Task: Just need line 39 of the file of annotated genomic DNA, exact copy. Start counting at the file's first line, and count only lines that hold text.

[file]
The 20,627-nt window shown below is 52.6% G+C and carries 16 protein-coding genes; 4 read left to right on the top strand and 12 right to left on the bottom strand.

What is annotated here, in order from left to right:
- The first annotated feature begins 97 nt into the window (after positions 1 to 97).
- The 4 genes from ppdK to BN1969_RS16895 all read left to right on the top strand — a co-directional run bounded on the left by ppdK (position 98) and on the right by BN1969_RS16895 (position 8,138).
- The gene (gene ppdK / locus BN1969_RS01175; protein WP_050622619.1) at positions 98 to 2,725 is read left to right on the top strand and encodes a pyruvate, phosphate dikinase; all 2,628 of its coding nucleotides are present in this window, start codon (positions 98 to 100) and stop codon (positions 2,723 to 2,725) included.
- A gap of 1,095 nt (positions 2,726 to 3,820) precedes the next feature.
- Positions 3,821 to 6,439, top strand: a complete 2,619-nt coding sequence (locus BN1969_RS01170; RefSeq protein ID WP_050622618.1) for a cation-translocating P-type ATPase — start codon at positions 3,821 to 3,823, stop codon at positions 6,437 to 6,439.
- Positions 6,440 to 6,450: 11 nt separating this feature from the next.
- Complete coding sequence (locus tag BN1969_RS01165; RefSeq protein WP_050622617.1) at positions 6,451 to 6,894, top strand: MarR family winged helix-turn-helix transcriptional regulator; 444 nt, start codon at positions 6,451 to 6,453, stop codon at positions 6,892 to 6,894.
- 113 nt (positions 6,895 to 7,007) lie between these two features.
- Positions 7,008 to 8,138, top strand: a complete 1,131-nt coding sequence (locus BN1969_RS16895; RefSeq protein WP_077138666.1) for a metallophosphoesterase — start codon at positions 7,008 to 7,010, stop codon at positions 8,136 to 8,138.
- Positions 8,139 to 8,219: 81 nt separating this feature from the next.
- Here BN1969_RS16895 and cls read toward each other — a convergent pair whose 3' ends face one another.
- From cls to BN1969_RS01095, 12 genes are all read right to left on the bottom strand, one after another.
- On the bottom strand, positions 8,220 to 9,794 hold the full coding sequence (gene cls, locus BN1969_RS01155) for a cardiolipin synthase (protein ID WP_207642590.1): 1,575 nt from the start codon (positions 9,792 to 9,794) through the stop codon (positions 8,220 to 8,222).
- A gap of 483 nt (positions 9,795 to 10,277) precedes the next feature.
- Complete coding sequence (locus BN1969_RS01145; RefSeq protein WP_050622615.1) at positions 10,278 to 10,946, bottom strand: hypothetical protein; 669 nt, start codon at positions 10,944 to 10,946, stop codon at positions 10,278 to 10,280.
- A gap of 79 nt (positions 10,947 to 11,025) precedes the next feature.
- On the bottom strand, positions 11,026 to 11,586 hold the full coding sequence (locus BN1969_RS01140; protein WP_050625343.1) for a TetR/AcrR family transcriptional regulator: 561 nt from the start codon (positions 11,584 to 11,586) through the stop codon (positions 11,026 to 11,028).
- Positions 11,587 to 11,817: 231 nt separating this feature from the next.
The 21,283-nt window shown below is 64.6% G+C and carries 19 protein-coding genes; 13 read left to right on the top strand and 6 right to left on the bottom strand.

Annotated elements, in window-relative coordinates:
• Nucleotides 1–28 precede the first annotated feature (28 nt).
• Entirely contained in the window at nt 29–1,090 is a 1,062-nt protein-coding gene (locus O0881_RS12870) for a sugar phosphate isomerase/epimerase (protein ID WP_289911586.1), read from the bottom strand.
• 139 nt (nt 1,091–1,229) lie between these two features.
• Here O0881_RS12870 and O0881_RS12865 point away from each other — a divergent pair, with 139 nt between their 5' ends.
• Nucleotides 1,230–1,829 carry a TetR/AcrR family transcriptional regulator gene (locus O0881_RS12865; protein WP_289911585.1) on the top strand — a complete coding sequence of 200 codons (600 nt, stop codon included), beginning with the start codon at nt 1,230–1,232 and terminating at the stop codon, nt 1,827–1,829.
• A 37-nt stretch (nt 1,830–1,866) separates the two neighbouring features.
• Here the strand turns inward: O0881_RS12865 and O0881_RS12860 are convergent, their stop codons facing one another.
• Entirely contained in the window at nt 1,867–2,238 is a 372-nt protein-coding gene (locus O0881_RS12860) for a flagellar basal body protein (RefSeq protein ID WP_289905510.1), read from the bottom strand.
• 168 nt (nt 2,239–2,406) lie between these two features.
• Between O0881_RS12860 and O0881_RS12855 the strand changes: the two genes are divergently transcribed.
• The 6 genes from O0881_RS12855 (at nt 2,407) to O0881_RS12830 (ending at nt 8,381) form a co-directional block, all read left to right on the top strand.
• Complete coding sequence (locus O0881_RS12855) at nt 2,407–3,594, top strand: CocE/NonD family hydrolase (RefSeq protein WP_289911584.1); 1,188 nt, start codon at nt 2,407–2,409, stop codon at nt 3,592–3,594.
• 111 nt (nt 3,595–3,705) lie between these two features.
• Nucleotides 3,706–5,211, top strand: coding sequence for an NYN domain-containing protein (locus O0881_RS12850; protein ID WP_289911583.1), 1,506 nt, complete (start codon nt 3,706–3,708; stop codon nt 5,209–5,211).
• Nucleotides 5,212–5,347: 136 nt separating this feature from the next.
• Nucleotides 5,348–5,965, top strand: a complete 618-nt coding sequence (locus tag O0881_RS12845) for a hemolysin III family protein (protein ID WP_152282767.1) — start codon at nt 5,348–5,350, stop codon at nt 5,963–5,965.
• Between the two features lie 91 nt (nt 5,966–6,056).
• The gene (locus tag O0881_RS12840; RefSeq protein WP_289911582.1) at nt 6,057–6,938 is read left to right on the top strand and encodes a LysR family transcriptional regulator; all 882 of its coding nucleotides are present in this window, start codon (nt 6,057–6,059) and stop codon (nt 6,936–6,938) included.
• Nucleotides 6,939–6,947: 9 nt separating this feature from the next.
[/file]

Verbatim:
• Between the two features lie 91 nt (nt 5,966–6,056).